Japanese Tsunami Debris Washes Up On Canadian Beach
If there’s one thing the ocean doesn’t need, it’s any more litter. Tons of trash, mostly in the form of single-use plastics, has been swirling around in the Great Pacific Garbage patch for years. Instead of being recycled, these plastic bottles, bags, and other “disposables” end up on the streets only to eventually be washed into the sea.
Sometimes, however, catastrophic events can send a mountain of debris into the ocean at once. Events like an unexpected tsunami, for instance.
In early April, Care2 reported on scientists’ fear that the Japanese tsunami washed 1.5 million tons of debris into the ocean in less than 24 hours. Researchers say the debris was initially carried by the potent Kuroshio Current, which whips past eastern Japan much like the Gulf Stream in the North Atlantic. The Kuroshio carries surface waters northeast, before eventually turning east in the Kuroshio Extension and then the North Pacific Current.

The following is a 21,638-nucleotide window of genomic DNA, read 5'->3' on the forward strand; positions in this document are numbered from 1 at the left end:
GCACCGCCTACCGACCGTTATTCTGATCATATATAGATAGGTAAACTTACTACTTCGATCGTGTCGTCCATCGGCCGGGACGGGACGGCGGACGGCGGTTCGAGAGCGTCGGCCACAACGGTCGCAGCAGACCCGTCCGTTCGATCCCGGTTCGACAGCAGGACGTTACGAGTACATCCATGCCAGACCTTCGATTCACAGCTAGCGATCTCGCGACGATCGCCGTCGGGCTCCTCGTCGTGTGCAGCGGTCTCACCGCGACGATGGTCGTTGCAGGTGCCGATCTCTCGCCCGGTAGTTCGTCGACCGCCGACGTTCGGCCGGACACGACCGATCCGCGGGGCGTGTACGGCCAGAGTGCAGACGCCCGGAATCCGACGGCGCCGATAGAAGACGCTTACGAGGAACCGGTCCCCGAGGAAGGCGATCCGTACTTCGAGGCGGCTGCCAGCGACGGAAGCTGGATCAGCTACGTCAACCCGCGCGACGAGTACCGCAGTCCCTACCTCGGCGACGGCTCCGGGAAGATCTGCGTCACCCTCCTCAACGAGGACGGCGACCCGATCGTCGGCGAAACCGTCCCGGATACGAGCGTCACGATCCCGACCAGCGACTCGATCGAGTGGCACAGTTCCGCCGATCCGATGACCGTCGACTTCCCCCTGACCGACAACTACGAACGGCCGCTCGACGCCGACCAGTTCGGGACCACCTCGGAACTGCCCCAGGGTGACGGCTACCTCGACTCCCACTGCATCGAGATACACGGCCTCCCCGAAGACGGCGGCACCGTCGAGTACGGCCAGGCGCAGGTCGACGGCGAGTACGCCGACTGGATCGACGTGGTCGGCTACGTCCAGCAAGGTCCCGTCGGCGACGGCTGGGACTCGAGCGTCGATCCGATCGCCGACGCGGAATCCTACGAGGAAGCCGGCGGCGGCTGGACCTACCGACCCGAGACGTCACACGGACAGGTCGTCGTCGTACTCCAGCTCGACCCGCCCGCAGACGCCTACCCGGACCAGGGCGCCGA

They predicted that debris from the tsunami would reach the West Coast of North America within a year, but it seems that some of it may have arrived far ahead of schedule.
A beachcomber discovered a Harley Davidson motorcycle (stuck in a shipping container) just below the high tide mark on an isolated beach on Graham Island, British Columbia.
The bike was rusty, particularly on the wheels and handlebars, but the logo on the fuel tank was unmistakable. ”First I thought, this has got to be the craziest thing anyone has ever found,” said Peter Mark. ”Then I looked a little closer and the licence had Japanese writing on it. The wall of the trailer had Japanese print on the tags. And the first thing that popped into my head was this is likely from the Tsunami in Japan.”
Markings on the container and license plate show that the motorcycle, as well as the golf clubs, tools, and camping equipment, likely originated in Miyagi Prefecture, the worst hit part of Japan, with more than 11,000 people dead and missing.
Image via Thinkstock